As a result, multinational corporations like Amazon, Google, and Microsoft have already set up shops in Singapore to take advantage of its strategic location and infrastructure. Many are also increasingly relying on Singapore’s ability to attract and retain top talent, which includes software engineers and data scientists.

Additionally, Singapore is well-known for providing an attractive environment for start-ups and multinational corporations through government support, tax incentives, and a ready supply of talent.

How is Singapore Attracting and Retaining Talent?

Tax Incentives:

Singapore has several tax incentives designed to attract top talent from around the globe and encourage them to stay in the country. These include tax breaks for research and development and a start-up entrepreneur tax exemption.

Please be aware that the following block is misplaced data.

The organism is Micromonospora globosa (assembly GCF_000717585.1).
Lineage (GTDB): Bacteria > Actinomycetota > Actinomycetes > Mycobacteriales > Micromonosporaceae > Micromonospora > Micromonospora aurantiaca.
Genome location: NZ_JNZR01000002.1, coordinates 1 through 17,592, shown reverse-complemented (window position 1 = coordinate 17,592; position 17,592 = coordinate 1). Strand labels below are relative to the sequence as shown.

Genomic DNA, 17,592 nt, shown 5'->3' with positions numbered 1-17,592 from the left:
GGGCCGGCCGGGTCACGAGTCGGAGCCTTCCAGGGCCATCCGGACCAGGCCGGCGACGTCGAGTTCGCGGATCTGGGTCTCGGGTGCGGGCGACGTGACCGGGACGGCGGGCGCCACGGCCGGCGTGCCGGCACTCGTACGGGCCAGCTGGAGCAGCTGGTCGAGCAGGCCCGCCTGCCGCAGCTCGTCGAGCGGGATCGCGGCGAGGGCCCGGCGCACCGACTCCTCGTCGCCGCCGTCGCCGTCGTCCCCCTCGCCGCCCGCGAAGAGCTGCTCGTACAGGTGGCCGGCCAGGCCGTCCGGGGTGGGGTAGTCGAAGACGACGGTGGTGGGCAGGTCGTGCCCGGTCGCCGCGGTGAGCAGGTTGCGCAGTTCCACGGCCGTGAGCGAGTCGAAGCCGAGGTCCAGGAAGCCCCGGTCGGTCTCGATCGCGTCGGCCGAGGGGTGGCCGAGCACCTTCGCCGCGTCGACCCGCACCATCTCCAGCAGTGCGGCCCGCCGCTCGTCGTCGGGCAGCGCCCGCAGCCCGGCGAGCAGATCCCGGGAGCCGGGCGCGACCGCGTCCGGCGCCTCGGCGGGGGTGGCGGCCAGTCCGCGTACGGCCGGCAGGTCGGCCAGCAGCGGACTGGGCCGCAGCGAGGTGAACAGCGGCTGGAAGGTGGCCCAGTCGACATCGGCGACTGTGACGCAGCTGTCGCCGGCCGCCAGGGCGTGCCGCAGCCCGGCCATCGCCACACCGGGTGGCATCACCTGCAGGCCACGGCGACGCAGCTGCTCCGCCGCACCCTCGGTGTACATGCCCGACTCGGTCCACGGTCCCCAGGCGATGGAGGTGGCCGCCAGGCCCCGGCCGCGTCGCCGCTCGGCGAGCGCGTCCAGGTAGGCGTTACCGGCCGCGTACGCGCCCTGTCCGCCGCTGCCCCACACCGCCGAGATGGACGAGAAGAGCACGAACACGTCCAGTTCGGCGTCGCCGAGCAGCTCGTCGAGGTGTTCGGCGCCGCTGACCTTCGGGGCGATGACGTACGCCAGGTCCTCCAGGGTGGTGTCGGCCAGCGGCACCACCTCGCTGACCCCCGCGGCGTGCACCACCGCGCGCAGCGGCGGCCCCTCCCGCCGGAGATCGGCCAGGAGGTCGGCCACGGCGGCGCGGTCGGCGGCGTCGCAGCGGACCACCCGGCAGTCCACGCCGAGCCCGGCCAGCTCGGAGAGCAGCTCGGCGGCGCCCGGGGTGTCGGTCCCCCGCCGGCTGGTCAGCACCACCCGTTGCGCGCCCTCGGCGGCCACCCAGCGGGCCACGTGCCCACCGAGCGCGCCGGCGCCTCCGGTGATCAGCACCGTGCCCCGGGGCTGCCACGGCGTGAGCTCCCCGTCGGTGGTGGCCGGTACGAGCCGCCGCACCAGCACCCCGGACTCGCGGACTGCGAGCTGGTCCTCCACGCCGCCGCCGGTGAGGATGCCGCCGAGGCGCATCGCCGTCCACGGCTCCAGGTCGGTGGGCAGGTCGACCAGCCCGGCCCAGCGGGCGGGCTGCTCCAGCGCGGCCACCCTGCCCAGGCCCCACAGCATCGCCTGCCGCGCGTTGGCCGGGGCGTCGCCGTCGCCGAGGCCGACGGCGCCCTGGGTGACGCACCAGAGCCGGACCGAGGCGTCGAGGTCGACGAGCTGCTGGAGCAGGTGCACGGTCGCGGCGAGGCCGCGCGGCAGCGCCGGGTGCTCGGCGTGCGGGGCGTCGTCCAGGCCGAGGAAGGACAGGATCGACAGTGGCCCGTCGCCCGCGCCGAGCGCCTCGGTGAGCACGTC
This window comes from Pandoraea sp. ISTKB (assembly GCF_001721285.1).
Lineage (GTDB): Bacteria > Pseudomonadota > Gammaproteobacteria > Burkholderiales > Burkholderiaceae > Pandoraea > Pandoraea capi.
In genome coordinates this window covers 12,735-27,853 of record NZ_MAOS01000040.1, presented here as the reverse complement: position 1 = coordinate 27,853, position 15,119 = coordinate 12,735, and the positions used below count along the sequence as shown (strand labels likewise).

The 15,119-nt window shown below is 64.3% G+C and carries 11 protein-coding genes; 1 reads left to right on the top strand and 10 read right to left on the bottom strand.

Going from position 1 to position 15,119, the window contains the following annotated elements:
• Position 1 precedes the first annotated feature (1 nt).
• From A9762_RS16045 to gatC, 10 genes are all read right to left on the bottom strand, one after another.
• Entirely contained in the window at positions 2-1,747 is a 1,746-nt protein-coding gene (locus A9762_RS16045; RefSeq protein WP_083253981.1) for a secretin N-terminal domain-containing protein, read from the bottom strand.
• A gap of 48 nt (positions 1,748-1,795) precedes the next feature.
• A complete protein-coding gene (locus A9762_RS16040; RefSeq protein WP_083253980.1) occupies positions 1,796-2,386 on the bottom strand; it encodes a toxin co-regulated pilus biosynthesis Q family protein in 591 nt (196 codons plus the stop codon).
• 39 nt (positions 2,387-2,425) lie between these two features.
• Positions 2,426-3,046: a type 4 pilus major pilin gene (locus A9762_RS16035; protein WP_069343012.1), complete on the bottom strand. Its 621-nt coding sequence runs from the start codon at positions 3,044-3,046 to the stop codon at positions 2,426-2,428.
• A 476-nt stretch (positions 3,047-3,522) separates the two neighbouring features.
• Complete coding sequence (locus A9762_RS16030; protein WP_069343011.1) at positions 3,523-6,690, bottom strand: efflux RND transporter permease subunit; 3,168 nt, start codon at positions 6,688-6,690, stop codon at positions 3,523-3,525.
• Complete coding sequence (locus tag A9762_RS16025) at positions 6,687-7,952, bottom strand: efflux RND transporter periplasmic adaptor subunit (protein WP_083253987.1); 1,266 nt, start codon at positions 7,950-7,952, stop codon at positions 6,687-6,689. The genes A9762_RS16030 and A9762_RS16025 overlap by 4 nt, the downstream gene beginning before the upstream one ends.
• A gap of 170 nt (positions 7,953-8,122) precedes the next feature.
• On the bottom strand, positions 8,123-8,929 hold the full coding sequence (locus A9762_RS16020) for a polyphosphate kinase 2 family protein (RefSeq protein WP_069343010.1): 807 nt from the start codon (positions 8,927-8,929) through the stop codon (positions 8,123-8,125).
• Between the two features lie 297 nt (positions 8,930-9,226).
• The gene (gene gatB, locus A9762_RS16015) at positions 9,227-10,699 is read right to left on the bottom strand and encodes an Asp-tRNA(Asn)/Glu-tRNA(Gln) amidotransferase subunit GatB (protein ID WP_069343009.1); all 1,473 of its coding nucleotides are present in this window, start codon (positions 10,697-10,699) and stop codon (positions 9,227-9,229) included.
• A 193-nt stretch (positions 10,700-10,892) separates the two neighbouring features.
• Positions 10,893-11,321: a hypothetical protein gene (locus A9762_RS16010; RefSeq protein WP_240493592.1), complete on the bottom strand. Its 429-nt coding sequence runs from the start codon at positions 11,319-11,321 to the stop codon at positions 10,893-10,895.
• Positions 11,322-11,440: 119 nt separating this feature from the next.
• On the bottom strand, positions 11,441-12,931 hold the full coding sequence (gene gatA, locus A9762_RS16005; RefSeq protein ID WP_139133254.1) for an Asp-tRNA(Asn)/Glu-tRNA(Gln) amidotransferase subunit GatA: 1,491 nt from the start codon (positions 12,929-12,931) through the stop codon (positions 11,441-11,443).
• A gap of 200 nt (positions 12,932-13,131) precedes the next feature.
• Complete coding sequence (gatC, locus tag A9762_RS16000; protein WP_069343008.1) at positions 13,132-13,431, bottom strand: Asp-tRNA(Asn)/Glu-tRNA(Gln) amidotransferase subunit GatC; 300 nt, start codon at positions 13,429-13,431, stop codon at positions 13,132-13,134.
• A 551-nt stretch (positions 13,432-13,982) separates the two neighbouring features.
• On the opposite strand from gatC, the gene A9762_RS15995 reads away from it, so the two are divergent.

Technology Infrastructure:

Singapore has invested heavily in its technology infrastructure to ensure a seamless experience for digital natives. The country has also positioned itself as a test bed for new technologies, as evidenced by its partnership with Amazon to host the company’s next satellite.

Entrepreneurial Ecosystem:

Singapore has long been a hub for entrepreneurs and start-ups. It has been ranked in the top three start-up ecosystems in the world. The government has also played an important role in the development of this ecosystem by investing in programs and initiatives designed to help entrepreneurs succeed.

Malaysia Can Combat This by Developing a Cohesive Strategy